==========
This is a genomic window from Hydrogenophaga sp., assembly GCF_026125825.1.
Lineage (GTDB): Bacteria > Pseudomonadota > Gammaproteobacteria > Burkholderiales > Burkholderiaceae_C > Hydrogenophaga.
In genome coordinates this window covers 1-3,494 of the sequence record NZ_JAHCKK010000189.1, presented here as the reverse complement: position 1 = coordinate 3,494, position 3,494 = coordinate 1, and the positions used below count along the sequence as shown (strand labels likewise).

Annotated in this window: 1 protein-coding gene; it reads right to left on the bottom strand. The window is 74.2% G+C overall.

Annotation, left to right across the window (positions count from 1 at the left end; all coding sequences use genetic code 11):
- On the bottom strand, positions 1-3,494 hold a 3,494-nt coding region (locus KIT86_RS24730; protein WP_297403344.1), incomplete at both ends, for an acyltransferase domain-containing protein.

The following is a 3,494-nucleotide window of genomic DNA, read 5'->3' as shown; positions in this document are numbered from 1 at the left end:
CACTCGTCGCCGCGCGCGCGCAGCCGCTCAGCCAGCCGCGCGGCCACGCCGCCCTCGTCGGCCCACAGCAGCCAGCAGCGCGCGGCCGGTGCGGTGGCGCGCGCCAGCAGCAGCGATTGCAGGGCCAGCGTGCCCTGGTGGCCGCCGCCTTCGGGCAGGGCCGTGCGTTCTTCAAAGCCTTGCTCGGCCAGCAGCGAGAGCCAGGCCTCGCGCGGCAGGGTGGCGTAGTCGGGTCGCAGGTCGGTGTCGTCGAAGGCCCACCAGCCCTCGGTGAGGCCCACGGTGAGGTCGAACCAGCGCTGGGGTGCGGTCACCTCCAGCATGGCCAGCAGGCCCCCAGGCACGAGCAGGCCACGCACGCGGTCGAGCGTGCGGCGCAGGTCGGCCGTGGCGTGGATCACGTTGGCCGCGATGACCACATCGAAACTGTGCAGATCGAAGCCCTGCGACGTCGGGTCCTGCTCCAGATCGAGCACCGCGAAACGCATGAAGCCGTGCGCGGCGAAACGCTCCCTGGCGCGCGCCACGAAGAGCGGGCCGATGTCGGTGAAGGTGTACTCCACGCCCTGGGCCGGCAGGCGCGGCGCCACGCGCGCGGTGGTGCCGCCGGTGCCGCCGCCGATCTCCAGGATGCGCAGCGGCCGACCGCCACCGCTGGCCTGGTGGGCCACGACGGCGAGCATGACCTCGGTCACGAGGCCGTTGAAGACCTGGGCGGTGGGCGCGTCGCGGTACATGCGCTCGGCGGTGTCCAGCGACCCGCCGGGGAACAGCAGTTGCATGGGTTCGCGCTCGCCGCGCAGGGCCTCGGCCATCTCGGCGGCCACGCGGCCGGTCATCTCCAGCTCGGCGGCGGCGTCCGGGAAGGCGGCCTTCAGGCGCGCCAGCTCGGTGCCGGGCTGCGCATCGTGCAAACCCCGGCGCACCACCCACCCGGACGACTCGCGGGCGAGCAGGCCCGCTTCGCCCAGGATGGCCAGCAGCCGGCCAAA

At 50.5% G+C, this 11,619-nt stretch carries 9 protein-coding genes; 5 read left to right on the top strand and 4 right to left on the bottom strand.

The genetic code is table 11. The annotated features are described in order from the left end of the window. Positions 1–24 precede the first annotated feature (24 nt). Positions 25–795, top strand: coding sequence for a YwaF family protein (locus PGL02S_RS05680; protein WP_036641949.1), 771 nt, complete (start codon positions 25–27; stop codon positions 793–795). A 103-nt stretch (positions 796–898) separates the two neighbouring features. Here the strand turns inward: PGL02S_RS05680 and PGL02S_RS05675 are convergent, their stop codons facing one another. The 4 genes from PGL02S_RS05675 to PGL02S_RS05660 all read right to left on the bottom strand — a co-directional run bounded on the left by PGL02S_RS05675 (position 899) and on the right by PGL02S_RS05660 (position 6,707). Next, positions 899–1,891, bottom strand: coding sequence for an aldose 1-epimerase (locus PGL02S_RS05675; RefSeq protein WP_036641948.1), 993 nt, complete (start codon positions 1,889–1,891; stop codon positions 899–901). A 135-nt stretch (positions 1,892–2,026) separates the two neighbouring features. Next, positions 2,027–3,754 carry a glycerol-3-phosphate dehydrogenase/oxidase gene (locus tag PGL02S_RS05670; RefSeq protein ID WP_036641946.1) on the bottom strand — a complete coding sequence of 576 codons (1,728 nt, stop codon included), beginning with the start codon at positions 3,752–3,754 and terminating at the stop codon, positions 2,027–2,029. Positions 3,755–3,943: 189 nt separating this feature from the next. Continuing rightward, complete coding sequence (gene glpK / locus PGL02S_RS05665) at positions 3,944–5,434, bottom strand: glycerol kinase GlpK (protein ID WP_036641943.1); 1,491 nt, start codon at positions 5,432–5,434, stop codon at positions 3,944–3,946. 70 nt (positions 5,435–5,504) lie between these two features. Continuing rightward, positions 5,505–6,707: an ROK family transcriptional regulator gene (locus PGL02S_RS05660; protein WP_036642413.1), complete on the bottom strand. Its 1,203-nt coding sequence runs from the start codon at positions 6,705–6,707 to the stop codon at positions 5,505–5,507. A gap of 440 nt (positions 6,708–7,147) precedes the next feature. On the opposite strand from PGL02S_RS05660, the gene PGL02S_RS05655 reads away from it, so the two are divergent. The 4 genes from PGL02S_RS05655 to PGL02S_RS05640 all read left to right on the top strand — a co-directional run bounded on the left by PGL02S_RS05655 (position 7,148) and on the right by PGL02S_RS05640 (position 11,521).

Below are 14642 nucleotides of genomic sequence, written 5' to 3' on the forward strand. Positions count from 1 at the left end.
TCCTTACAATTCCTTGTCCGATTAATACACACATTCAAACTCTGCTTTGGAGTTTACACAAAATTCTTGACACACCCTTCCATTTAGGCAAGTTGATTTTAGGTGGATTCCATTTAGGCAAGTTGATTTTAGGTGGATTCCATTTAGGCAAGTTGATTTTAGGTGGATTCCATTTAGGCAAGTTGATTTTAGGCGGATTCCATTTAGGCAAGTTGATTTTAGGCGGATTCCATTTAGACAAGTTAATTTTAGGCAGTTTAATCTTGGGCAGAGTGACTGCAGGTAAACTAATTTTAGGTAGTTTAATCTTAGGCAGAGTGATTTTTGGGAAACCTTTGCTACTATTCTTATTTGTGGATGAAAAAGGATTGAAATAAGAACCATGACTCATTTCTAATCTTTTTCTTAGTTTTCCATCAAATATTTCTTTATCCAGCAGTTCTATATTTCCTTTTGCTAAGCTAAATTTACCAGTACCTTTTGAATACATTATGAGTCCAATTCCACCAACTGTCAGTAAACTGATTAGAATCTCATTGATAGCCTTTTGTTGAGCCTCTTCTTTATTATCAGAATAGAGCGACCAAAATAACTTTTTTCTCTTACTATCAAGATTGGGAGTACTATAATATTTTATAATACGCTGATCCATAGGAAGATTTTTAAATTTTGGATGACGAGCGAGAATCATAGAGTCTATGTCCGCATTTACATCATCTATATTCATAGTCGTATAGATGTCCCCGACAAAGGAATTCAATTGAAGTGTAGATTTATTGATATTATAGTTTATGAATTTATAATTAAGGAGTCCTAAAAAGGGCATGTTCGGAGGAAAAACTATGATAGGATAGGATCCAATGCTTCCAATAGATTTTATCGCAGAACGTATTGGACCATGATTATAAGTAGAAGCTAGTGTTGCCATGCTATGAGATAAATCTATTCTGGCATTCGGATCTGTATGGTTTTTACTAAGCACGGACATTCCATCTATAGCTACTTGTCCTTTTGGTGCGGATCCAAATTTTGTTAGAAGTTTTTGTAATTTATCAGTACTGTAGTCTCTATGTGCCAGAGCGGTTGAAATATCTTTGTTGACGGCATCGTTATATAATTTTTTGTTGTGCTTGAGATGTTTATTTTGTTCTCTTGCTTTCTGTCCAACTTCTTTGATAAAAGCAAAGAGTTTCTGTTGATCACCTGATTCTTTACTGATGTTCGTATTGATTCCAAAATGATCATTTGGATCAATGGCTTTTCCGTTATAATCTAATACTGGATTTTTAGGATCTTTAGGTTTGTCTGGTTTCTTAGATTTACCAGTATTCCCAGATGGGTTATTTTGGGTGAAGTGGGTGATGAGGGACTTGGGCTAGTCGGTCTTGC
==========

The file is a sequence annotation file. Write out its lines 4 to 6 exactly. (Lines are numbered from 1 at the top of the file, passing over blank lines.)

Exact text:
Annotated in this window: 1 protein-coding gene; it reads right to left on the bottom strand. The window is 74.2% G+C overall.

Annotation, left to right across the window (positions count from 1 at the left end; all coding sequences use genetic code 11):
- On the bottom strand, positions 1-3,494 hold a 3,494-nt coding region (locus KIT86_RS24730; protein WP_297403344.1), incomplete at both ends, for an acyltransferase domain-containing protein.